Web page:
With a decreasing birth-rate it behoves us to take the greatest care
of those that are born and to ensure that they are viable.
In this connection the survival of the fittest doctrine brings little
comfort, as the bad influences that work in killing the weakest and
poorest leave their mark upon and impair the vitality of the survivors.
To ensure that the strong and healthy will live and that the weakest
may have a chance is the aim of our work.
That there should be no difficulty in reducing our infantile rate to
100 may be easily deduced from existing conditions in portions of the
district. In 1903 the Hoe StreetWard had a rate of 97'3 per 1,000
children born and this year a rate of 109; rates much more favourable
than in any other ward.
Sanitary and seasonal conditions are common to all the wards, and
the only explanation of the low rate of the Hoe Street Ward lies in its
better social condition, the greater care exercised by the well-to-do
towards their offspring, the comparative absence of early marriages
among them, with its consequent ignorance, poverty, and artificial baby
feeding common to all the others.
Mr. Charles Ansell, Actuary of the National Life Assurance Company,
showed in 1874 that, below one year of age, the infant mortality
of the upper and middle classes did not exceed 89 per 1,000 for males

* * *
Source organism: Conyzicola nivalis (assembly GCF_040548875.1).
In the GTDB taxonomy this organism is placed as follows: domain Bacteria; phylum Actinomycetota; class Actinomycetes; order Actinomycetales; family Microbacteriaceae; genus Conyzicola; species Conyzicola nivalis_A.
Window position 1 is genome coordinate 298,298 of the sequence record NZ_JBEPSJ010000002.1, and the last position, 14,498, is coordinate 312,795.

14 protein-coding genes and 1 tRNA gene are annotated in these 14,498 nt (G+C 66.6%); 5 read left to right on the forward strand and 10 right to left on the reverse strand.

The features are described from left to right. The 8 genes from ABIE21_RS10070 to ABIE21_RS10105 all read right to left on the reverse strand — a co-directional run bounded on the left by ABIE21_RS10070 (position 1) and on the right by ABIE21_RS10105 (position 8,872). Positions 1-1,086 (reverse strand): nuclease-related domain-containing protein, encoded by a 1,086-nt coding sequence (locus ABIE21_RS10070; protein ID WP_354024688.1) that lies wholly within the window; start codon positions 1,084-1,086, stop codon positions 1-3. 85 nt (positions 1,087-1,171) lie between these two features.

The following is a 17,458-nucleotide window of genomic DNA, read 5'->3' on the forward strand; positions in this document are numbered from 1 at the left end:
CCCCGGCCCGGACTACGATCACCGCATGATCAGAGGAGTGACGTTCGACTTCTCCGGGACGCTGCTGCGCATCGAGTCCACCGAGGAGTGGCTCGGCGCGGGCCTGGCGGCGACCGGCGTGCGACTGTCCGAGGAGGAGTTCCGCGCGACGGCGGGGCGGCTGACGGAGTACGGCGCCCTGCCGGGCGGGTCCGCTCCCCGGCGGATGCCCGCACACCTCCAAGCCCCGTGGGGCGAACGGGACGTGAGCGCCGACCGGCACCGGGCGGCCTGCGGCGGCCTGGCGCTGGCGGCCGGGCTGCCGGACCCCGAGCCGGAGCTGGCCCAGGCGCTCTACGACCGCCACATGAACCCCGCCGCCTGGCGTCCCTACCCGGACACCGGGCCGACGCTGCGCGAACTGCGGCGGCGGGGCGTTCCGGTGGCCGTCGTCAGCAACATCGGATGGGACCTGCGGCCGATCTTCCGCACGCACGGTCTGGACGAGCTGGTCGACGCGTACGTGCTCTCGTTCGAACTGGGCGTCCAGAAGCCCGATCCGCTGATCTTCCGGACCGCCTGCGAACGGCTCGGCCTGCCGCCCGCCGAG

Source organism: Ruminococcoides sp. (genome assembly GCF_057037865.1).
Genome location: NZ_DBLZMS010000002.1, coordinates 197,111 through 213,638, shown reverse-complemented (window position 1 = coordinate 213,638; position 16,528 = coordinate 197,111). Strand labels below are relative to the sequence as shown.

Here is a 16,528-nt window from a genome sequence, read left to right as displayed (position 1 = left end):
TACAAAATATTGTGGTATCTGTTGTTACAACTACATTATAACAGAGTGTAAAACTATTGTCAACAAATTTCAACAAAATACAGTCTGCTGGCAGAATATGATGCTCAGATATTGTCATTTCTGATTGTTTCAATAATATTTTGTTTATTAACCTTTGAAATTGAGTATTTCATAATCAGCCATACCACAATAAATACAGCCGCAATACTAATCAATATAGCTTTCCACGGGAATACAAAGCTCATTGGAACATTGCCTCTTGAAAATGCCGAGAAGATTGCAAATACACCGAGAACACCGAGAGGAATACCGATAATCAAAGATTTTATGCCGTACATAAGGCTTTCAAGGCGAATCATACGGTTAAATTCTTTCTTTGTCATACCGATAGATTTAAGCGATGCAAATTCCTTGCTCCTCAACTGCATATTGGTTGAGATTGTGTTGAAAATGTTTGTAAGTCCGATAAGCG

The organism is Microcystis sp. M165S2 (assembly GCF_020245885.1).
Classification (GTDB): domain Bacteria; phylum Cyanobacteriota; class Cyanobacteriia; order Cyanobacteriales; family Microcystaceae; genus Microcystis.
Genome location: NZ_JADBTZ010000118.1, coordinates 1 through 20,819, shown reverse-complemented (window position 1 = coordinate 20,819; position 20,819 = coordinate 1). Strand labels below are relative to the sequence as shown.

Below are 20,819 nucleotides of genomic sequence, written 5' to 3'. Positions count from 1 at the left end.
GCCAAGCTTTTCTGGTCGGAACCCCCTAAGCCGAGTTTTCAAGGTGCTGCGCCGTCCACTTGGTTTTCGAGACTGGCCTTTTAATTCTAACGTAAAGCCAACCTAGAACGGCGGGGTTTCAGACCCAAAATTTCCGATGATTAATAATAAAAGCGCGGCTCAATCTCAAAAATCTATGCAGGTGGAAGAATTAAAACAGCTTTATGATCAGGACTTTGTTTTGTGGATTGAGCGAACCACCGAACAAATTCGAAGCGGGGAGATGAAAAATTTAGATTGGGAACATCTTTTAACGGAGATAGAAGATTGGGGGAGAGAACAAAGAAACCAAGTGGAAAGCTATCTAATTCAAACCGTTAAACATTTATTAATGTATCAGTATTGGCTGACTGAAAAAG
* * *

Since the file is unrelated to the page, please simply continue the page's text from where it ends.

and 70 for females; and the experience of the Prudential Insurance
Company showed that out of half a million of infants under twelve
months insured in the society, the death-rate ranged from 106 to 137
per 1,000 for males and 89 to 114 for females.
These facts warrant us in assuming that anything over a rate of 100
indicates conditions existing productive of lowered vitality and defective
developmental capacity, which are the forerunners of physical degeneration
in the adult.
Apart from sanitary conditions, the greatest improvement may be
looked for in improved methods of education for our girls and their
compulsion to stay at school for a longer time than at present, with a
considerable raising of the age limit before going to work.
That some such protection for the poor in their own interests is
necessary, one has only to notice the poor physique of many of the
factory hands as they come from and go to work. Nothing in the
shape of improvement of the race can be expected from much of this